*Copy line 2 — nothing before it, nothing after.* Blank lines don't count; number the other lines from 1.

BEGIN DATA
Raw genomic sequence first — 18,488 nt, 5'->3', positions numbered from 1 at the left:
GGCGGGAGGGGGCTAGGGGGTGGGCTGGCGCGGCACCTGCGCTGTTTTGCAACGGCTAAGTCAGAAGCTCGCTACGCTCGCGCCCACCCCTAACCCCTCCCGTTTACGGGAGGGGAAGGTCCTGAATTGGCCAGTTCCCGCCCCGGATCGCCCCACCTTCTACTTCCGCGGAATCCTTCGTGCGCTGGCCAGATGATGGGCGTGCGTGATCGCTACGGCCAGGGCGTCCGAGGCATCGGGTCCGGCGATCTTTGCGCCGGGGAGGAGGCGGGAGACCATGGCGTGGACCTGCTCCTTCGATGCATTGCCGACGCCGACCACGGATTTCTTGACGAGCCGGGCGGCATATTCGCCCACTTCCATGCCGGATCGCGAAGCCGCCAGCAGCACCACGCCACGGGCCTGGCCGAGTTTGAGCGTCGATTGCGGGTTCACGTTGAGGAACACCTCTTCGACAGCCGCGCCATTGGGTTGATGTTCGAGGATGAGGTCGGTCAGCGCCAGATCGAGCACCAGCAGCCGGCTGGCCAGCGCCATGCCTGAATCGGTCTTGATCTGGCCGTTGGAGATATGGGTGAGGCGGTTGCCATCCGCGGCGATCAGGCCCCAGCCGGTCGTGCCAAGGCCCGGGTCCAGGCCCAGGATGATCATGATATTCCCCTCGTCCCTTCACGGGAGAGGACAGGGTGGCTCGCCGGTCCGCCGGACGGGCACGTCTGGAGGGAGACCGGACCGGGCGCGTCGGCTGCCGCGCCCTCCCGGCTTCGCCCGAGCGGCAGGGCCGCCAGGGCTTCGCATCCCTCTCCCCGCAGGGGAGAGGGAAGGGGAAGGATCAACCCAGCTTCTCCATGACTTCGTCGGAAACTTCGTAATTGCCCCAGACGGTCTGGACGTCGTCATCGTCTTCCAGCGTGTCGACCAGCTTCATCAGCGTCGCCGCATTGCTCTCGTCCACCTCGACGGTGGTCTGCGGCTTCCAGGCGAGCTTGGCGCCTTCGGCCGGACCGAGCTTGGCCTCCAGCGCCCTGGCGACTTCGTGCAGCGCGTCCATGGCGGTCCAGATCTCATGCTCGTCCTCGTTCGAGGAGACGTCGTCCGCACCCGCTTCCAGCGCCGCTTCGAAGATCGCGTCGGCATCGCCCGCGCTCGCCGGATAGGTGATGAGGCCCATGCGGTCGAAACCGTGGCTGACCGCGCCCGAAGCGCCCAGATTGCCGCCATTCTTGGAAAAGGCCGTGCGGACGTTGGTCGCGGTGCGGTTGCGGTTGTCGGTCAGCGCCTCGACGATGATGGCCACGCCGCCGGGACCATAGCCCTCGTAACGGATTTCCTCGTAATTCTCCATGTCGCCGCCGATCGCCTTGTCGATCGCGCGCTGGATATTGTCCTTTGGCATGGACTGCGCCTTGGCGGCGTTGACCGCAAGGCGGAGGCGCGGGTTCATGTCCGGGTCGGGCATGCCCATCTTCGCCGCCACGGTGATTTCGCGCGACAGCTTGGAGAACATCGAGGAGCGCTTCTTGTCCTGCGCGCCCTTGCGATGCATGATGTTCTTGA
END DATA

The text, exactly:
GGCGGGAGGGGGCTAGGGGGTGGGCTGGCGCGGCACCTGCGCTGTTTTGCAACGGCTAAGTCAGAAGCTCGCTACGCTCGCGCCCACCCCTAACCCCTCCCGTTTACGGGAGGGGAAGGTCCTGAATTGGCCAGTTCCCGCCCCGGATCGCCCCACCTTCTACTTCCGCGGAATCCTTCGTGCGCTGGCCAGATGATGGGCGTGCGTGATCGCTACGGCCAGGGCGTCCGAGGCATCGGGTCCGGCGATCTTTGCGCCGGGGAGGAGGCGGGAGACCATGGCGTGGACCTGCTCCTTCGATGCATTGCCGACGCCGACCACGGATTTCTTGACGAGCCGGGCGGCATATTCGCCCACTTCCATGCCGGATCGCGAAGCCGCCAGCAGCACCACGCCACGGGCCTGGCCGAGTTTGAGCGTCGATTGCGGGTTCACGTTGAGGAACACCTCTTCGACAGCCGCGCCATTGGGTTGATGTTCGAGGATGAGGTCGGTCAGCGCCAGATCGAGCACCAGCAGCCGGCTGGCCAGCGCCATGCCTGAATCGGTCTTGATCTGGCCGTTGGAGATATGGGTGAGGCGGTTGCCATCCGCGGCGATCAGGCCCCAGCCGGTCGTGCCAAGGCCCGGGTCCAGGCCCAGGATGATCATGATATTCCCCTCGTCCCTTCACGGGAGAGGACAGGGTGGCTCGCCGGTCCGCCGGACGGGCACGTCTGGAGGGAGACCGGACCGGGCGCGTCGGCTGCCGCGCCCTCCCGGCTTCGCCCGAGCGGCAGGGCCGCCAGGGCTTCGCATCCCTCTCCCCGCAGGGGAGAGGGAAGGGGAAGGATCAACCCAGCTTCTCCATGACTTCGTCGGAAACTTCGTAATTGCCCCAGACGGTCTGGACGTCGTCATCGTCTTCCAGCGTGTCGACCAGCTTCATCAGCGTCGCCGCATTGCTCTCGTCCACCTCGACGGTGGTCTGCGGCTTCCAGGCGAGCTTGGCGCCTTCGGCCGGACCGAGCTTGGCCTCCAGCGCCCTGGCGACTTCGTGCAGCGCGTCCATGGCGGTCCAGATCTCATGCTCGTCCTCGTTCGAGGAGACGTCGTCCGCACCCGCTTCCAGCGCCGCTTCGAAGATCGCGTCGGCATCGCCCGCGCTCGCCGGATAGGTGATGAGGCCCATGCGGTCGAAACCGTGGCTGACCGCGCCCGAAGCGCCCAGATTGCCGCCATTCTTGGAAAAGGCCGTGCGGACGTTGGTCGCGGTGCGGTTGCGGTTGTCGGTCAGCGCCTCGACGATGATGGCCACGCCGCCGGGACCATAGCCCTCGTAACGGATTTCCTCGTAATTCTCCATGTCGCCGCCGATCGCCTTGTCGATCGCGCGCTGGATATTGTCCTTTGGCATGGACTGCGCCTTGGCGGCGTTGACCGCAAGGCGGAGGCGCGGGTTCATGTCCGGGTCGGGCATGCCCATCTTCGCCGCCACGGTGATTTCGCGCGACAGCTTGGAGAACATCGAGGAGCGCTTCTTGTCCTGCGCGCCCTTGCGATGCATGATGTTCTTGA